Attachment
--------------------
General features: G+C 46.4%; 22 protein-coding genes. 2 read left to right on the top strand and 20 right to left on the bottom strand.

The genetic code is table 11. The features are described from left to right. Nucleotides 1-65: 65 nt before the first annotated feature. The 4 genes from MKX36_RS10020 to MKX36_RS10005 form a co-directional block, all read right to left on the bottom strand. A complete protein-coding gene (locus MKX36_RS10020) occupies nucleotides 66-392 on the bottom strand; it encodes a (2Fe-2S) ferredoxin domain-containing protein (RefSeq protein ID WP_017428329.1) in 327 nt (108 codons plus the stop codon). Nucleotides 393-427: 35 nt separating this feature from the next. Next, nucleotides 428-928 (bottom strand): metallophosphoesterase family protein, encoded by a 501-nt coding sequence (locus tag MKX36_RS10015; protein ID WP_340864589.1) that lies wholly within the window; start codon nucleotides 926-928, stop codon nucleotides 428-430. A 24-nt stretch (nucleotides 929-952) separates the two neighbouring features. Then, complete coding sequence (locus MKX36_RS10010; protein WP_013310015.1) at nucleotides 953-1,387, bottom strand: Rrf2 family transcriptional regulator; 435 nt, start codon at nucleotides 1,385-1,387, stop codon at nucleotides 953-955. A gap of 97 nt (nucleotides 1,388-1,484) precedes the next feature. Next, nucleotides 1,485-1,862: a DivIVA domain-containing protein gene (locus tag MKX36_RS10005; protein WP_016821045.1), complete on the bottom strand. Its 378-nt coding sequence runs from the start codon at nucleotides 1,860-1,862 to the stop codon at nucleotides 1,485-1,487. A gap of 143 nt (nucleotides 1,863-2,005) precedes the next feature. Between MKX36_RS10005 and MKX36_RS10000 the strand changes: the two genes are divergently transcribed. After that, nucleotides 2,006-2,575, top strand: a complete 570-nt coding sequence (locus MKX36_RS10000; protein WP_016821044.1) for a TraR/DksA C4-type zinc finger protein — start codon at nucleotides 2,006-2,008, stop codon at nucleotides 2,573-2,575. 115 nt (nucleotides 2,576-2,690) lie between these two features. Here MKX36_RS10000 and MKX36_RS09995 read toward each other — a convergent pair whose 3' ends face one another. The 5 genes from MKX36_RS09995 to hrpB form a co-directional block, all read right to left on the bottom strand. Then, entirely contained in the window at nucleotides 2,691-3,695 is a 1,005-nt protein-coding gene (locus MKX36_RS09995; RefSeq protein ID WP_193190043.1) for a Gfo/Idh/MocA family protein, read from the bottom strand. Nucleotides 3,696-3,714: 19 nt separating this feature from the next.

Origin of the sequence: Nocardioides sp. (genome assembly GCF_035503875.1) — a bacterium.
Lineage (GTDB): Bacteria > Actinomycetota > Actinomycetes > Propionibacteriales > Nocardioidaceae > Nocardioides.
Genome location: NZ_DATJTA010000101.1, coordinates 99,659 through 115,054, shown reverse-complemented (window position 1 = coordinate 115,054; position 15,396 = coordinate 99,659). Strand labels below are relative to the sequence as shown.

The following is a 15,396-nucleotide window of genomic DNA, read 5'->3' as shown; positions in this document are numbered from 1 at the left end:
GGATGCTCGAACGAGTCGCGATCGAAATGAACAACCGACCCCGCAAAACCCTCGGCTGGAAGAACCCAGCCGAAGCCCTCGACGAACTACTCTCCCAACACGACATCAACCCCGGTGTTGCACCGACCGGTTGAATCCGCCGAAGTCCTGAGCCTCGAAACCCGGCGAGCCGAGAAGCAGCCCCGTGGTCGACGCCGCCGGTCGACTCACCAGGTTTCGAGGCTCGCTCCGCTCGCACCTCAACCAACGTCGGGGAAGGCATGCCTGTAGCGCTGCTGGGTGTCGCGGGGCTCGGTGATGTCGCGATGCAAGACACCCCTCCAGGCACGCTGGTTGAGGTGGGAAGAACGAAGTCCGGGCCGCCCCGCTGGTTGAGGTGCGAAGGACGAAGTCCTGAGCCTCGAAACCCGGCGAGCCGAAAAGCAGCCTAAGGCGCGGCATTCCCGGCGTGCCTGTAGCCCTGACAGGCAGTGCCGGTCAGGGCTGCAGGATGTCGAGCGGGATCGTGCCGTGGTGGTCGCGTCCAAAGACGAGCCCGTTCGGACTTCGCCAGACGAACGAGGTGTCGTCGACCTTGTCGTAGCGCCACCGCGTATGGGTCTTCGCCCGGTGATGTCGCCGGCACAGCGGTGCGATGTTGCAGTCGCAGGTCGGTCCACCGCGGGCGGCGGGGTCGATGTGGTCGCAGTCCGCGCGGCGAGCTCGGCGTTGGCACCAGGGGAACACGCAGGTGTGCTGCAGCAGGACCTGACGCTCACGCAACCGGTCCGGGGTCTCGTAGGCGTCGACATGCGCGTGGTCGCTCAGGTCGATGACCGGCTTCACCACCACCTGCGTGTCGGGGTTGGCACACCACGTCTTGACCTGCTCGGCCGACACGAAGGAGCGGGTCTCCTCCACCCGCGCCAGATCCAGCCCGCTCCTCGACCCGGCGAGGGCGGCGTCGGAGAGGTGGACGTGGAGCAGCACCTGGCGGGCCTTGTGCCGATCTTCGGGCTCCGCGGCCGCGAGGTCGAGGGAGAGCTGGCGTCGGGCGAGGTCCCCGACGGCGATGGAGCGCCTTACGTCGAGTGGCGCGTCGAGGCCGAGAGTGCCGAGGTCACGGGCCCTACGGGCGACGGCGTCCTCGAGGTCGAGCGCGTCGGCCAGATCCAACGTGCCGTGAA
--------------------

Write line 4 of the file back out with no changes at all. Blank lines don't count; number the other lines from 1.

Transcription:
Lineage (GTDB): Bacteria > Actinomycetota > Actinomycetes > Propionibacteriales > Nocardioidaceae > Nocardioides.